Updated: Apr 1
My first encounter with real writing came in a sixth grade classroom. I’m not talking about spelling or sentence writing as a mechanical skill, I’m talking about thoughts from your mind put down on a piece of paper. I remember the teacher of that sixth grade English class giving us an assignment of imaginative writing. We could write about anything we wanted to, as long as it was clean, detailed and something that we knew about. It had to be at least five sheets of paper long, (no skipping lines), and we couldn’t use any books, or encyclopedias. It had to be right out of our own knowledge and thoughts.
At that time I was not sure that I had anything to write about, after all what does a little twelve year old really know about anything anyways. I went home with the assignment and asked my father what he thought I could write about. He suggested my experiences last summer with growing our garden, or growing up with my brothers and him. His suggestions were possible and I pondered them as I sat the table and helped him prepare dinner.
I later went to my room and thought for several hours about the things that I really knew about. I knew about being a girl, I knew about being a sister and daughter. I knew about my mom, who was gone now, but I could still remember some things about her even though they were fading. I knew about my grandmothers who I loved spending time with and learning from. I knew about my friends at school and the things we did together. I knew about animals, horses, cows, dogs and chickens. I knew about trees, climbing in them and eating the cherries and apples they produced. I knew about ice skating on a frozen pond in the middle of winter and my butt being so cold I couldn’t feel it. I knew about church and excepting Jesus for the first time.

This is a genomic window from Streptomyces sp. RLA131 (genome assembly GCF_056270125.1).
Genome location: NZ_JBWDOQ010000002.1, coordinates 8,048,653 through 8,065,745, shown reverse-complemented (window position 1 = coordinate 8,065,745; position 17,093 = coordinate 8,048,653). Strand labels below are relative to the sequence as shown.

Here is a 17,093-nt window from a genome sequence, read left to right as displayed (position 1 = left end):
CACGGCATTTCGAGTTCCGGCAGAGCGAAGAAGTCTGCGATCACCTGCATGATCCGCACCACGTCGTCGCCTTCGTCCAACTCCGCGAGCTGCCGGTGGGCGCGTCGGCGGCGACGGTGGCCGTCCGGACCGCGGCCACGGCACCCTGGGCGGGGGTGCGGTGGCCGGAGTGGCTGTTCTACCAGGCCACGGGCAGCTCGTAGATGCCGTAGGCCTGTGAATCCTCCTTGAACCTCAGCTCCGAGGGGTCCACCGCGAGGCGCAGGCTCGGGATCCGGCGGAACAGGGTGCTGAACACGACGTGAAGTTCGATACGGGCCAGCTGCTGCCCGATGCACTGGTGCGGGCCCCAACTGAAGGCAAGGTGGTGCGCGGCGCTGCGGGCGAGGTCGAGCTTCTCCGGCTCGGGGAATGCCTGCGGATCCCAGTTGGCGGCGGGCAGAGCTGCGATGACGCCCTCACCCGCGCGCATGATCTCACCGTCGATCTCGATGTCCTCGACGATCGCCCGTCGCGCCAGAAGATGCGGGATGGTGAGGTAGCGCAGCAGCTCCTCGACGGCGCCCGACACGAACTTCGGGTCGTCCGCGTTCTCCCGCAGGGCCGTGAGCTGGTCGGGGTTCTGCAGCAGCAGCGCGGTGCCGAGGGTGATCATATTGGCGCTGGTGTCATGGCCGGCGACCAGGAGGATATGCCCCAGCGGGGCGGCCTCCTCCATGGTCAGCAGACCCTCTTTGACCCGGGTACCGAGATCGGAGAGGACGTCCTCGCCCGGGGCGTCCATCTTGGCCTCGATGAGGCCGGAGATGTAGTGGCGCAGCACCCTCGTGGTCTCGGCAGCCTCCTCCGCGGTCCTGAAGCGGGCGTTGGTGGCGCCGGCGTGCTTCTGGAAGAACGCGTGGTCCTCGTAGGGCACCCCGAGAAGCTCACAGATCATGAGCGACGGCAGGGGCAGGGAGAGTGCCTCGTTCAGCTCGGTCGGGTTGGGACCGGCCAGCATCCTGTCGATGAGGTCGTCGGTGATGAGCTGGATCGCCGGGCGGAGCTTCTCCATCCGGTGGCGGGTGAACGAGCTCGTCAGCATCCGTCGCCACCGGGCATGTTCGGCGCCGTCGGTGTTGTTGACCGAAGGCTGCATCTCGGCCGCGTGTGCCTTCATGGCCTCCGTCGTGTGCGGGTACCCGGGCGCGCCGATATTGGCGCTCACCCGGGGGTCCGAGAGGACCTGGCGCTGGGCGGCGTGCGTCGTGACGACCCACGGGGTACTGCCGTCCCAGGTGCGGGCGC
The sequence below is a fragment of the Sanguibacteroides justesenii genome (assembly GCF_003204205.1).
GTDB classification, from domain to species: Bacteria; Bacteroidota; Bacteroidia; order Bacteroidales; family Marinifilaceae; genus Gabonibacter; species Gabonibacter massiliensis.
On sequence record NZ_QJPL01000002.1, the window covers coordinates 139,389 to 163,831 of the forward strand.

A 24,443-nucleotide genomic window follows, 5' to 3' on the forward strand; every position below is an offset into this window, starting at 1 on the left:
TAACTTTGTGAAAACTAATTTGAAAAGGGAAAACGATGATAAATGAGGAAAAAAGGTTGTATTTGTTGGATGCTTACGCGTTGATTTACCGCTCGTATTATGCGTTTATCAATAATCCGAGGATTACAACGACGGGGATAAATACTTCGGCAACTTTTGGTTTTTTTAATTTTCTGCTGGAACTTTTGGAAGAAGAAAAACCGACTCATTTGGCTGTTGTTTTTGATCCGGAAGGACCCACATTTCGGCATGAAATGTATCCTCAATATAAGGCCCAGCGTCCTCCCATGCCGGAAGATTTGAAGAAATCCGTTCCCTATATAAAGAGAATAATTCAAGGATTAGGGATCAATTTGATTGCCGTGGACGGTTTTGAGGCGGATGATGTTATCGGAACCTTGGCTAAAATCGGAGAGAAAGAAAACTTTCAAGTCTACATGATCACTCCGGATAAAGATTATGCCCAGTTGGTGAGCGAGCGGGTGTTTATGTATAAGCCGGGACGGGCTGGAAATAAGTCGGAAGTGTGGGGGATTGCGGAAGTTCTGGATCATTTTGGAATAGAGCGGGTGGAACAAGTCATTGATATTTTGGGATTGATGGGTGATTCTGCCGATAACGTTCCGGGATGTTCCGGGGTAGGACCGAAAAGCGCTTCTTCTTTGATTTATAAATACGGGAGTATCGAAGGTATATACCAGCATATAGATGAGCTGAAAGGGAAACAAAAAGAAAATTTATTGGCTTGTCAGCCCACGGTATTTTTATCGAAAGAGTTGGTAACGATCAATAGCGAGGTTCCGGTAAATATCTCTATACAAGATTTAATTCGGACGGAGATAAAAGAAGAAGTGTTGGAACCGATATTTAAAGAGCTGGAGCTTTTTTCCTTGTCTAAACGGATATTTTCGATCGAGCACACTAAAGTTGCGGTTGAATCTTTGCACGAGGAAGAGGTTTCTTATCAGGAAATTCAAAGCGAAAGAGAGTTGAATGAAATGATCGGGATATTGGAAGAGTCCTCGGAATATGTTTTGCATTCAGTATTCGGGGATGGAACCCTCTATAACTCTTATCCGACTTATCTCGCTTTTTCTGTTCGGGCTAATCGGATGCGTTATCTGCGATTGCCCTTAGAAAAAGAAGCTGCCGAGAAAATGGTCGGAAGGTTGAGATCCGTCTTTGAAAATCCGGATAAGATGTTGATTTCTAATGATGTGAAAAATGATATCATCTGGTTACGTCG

Taking out my notebook, I started listing all the things I could think of that I as a little girl knew about. It was amazing the things I knew and what was even more amazing was trying to decide which one I wanted to write about. I finally decided to write about climbing trees with my brothers and getting sick from all the cherries I ate. I suppose to most readers these days that wouldn’t make much of a story but to a little twelve year old, it was the most awesome experience ever, especially when I could do it whenever I wanted by just walking out my back door, and the cherries were in season.
Writing doesn’t have to be a chore, or an assignment to those that listen to their thoughts and imaginations. Writing opens up a world of one person’s experiences or thoughts, to another person who would like to take that journey. Come with me and see what I know.